Friday, March 07, 2008

How did it feel?



















Today is the 25th anniversary of the release of arguably the most influential record of all time, New Order's Blue Monday - known to Factory Records afiocionados simply as FAC73.

How did it feel for me when I first heard this, while sat in the 2nd floor student union bar at UCL in the spring of '83 while its pulsating bass and barely comprehensible lyrics rang out in the disco area next door? The honest answer is, absolutely terrified.

This was a record so unbearably trendy, so absolutely rooted in the dance culture that had at that time been colonised by the college's fashionable people, that it seemed to me to denote a world I could never enter. It took me a while before I overcame this instinctive aversion and added it to my record collection.

Feel free to add your own memories of the first time you heard Blue Monday in the comments. You might even care to speculate on whether the lyrics are about the death of Ian Curtis, the after-effects of cocaine, or the Falklands War, as this is something I've still not managed to work out.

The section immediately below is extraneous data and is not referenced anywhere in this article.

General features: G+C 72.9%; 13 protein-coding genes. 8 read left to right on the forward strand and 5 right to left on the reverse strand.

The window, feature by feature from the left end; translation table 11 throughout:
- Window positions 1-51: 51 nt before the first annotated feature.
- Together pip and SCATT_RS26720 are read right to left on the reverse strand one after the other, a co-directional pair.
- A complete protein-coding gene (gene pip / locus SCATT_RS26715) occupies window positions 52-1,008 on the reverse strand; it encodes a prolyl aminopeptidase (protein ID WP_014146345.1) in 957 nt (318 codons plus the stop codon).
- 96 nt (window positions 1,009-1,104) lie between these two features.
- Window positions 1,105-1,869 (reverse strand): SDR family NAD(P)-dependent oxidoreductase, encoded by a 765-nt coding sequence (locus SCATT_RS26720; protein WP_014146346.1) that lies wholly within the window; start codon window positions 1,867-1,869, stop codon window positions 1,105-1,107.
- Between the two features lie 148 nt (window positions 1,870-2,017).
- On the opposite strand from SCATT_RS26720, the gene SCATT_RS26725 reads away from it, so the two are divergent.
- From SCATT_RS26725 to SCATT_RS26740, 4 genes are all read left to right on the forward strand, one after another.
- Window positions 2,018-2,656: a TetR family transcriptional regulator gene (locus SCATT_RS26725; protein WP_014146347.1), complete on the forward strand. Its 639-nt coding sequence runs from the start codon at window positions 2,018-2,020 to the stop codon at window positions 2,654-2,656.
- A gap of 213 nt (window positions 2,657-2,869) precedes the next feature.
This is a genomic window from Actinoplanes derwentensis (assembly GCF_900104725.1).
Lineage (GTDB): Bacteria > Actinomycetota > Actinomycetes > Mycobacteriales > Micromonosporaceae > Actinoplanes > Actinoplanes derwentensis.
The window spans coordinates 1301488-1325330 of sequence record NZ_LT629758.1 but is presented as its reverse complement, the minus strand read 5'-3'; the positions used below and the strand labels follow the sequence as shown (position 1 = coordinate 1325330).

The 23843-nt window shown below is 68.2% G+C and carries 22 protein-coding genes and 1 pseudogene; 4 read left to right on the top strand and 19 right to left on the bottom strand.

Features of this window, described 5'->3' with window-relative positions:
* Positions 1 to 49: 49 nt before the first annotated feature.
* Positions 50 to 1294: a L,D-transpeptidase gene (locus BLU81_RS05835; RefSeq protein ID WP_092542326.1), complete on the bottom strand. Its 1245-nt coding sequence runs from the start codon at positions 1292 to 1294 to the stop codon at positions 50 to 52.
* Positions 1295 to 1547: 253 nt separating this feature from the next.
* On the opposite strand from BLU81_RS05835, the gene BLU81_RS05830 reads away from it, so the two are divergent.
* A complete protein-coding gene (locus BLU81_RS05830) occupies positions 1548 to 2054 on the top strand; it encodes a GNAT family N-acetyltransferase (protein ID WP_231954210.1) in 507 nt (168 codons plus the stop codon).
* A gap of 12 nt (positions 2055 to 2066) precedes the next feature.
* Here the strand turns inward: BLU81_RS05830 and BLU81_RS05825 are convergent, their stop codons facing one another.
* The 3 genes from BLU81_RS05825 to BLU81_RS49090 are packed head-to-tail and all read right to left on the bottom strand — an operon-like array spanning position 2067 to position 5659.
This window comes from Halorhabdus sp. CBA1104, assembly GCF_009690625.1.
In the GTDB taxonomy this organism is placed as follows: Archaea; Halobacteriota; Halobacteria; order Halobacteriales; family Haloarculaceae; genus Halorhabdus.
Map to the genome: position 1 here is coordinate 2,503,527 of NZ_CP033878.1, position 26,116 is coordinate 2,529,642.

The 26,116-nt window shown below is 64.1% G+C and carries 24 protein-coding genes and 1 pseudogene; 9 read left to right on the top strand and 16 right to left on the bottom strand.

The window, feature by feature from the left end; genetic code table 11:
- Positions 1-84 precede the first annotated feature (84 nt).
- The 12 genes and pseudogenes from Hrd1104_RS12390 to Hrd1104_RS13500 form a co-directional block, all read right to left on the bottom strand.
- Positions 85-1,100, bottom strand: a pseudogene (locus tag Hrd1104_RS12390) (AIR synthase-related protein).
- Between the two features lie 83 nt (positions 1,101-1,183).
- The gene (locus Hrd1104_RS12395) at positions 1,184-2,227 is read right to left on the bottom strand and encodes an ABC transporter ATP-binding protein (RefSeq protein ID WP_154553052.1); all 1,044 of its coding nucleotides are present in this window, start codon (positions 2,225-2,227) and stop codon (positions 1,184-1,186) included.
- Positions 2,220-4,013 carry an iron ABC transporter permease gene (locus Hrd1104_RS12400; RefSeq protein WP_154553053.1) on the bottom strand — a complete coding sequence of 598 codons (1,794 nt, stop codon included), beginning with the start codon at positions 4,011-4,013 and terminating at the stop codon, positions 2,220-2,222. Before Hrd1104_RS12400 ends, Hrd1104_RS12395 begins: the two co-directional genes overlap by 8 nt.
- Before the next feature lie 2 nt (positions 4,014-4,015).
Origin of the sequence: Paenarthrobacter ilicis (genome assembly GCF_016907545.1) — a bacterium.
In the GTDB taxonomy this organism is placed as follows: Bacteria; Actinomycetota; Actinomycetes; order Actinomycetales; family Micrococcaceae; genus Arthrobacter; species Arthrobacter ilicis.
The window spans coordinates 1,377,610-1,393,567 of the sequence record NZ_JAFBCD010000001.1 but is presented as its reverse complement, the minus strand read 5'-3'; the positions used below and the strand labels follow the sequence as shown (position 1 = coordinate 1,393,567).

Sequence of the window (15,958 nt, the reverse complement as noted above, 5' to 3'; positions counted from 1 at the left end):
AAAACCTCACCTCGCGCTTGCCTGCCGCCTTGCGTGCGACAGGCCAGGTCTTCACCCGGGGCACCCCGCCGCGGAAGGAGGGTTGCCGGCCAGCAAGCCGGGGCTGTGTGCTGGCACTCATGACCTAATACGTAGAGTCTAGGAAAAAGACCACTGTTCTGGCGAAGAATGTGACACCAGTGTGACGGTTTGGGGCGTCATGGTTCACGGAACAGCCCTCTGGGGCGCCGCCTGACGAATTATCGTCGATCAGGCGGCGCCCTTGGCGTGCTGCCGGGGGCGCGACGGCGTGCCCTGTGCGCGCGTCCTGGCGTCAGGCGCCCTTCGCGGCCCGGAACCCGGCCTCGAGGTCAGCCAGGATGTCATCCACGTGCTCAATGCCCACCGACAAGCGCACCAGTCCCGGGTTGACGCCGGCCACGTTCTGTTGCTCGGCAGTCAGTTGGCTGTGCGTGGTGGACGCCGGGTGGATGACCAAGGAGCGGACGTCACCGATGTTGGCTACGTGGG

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2 comments:

David Gladwin said...

Blue Monday is one of the most breathtaking works of art I have ever encountered. Not for me the Taj Mahal and such wonders. All I need is a shiny black 12” sleeve with the catalogue number FAC 73 coded in coloured blocks in the top right-hand corner.

Eventually, I realised that the whole sleeve was designer Peter Saville’s expensive recreation of a computer’s floppy disc, but at the time it was all just modern and exciting.

You know what the record sounds like. Everybody knows it. But everything else about FAC 73 mattered, and still matters, at least in equal measure to the music.

Most of the other records I was buying at the time, except for those by OMD, who shared a designer (and, briefly, a label) with New Order, had geeky pictures of the band on the front.

The only other contenders in the artefact field were XTC, whose sleeves were fabulous, but somehow still seemed to come from a world I recognised.

I had no idea where Blue Monday came from, but I wanted to go there.

Paul Linford said...

Sadly, David, this seems to have been an anniversary that has passed by virtually unnoticed by Her Majesty's Press.